We know that high cholesterol tends to be seen in people with prostate cancer, but determining whether it is the cholesterol that increases prostate cancer risk or its association with a poor diet is unclear. Whilst prostate cancer has been detected in higher numbers of men with raised cholesterol, it’s hard to establish which came first, the cholesterol or the cancer. Interestingly, there is some evidence that men with raised cholesterol are at greater risk of developing high-grade prostate cancer, the rapidly growing type, but not at an increased overall risk of prostate cancer. 

Smoking and alcohol 

It should come as no surprise that smoking significantly increases the risk of developing high-grade prostate cancer.  However, moderate use of alcohol has not been linked with an increase in the risk of prostate cancer  

Should I take supplements? 

There are a range of supplements that claim to help reduce the risks of developing prostate cancer.  However, there are no credible studies that have shown any benefit from over the counter medications in reducing prostate cancer risk.  

What should you do if you are worried about your risk of prostate disease?

  • Lead a healthy lifestyle that reduces your risk of prostate disease.
  • Do not just get a PSA test.  
  • Speak to a doctor about symptoms, appropriate screening and testing, and how to interpret the tests we have available.
  • If you have had an abnormal PSA in the past, symptoms consistent with prostate disease, or would like to know more – book in – we work closely with a leading local urologist who can determine the best course of action if an abnormal result is obtained. 

Meet some of our medical team

Dr Jeff Foster
Dr Jeff FosterMedical Director & Male Health Lead
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Jane Anderson
Jane AndersonConsultant Urological Surgeon
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Dr Varad Baskar
Dr Varad BaskarConsultant Endroconologist
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Dr Nish Wiratunga
Dr Nish WiratungaMen's Health Doctor & General Practitioner
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Dr Jethro Turner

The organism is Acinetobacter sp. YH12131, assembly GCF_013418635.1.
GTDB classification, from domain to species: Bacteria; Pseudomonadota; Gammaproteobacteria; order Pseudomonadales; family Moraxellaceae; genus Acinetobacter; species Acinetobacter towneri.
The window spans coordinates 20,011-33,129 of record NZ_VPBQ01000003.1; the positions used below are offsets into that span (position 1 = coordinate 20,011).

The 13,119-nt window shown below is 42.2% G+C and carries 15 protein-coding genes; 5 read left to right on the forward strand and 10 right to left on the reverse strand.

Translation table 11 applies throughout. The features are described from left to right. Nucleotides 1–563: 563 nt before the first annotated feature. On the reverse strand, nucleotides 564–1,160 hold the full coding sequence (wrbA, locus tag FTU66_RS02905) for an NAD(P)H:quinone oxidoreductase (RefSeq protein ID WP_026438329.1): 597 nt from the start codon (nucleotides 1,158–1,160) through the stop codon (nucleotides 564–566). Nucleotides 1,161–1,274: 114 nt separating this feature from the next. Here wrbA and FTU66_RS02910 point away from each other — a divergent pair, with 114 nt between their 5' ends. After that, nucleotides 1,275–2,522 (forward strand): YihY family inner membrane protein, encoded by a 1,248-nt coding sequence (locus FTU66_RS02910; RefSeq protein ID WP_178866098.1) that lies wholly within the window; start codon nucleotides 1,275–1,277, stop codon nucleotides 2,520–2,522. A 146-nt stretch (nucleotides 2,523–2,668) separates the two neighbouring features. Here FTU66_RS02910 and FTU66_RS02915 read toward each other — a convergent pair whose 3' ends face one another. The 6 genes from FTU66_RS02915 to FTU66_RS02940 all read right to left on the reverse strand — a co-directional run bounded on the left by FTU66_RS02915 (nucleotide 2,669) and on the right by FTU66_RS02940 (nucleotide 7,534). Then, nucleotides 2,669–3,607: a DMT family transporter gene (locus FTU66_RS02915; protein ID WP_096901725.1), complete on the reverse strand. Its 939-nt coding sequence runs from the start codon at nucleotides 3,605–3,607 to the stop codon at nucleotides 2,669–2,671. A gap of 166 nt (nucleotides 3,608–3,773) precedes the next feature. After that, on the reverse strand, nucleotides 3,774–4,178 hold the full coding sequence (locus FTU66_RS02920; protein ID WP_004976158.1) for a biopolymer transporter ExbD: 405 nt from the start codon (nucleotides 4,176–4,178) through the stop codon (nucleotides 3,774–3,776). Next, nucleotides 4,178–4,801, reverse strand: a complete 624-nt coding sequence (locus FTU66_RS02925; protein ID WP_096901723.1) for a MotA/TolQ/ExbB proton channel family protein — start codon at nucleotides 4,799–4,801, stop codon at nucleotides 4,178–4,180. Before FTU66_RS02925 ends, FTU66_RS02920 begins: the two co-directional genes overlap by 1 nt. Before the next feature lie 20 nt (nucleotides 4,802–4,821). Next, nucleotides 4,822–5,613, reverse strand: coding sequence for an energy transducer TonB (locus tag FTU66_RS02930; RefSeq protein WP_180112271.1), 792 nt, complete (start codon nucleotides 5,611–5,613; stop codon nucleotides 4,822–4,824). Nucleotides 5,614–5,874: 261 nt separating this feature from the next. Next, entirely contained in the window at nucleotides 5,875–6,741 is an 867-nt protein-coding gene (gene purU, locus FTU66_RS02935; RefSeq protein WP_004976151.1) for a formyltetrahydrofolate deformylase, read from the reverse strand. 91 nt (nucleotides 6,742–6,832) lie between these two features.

Dr Jethro TurnerMen's Health Doctor & General Practitioner
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Dr Quentin Oury
Dr Quentin OuryMen's Health Doctor & General Practitioner
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Frequently Asked Questions about our Prostate Health service

Can I get repeat prescriptions?2021-07-30T12:56:49+00:00

When it is safe to do so and you are stable on your medication, we can issue a set quantity, or allow you to order your medication as needed.  Some medication requires monitoring, such as blood tests, and you will be reminded of this. Failure to complete these monitoring requirements will mean we will not be able to issue your prescription for safety reasons.

Can I have an appointment remotely (via telephone or video)?2021-07-30T12:58:54+00:00

If you are already known to the clinic or if you have had your ID confirmed through other contacts with us, for example during a home visit for bloods and other physical tests, then yes.

Can my GP surgery do my blood tests?2021-08-01T23:58:29+00:00

We have partnered with a national phlebotomy service, Nationwide Pathology, who offer accredited blood tests all over the U.K. As such, we would request that, where possible, you do not obtain blood tests elsewhere. For those patients that have already had blood tests, we are happy to use them provided they were obtained from a reputable source, such as your NHS GP. However, we ask that you do not expect your NHS surgery to do further testing for you as you have chosen to seek private health care.  If you do obtain blood tests from other clinics, they may need to be repeated (especially if via finger prick).

Do I need a GP referral letter?2021-06-28T17:27:37+00:00

No, a GP letter is not needed.  However, you are welcome to send us a letter, or a summary, if you feel it would help.

Do you treat patients living overseas?2021-06-28T17:25:11+00:00

Unfortunately, we can only see and treat patients who are residing in the UK.  We are unable to treat anyone who lives, or is temporarily, overseas.

How do I book a consultation?2021-06-28T18:36:13+00:00

You can call 03309120769 (national rate) to speak to one of our team or use the online web contact form.  You can also email hello@h3health.co.uk

Alternatively, a number of our services can be booked online – you’ll see a Book Now button on the appropriate service pages.

How do I make a complaint?2021-06-14T18:06:59+00:00

Please see https://www.h3health.co.uk/about-us/making-a-complaint/ – we take all complaints very seriously and will investigate your issues in a customer-centric way.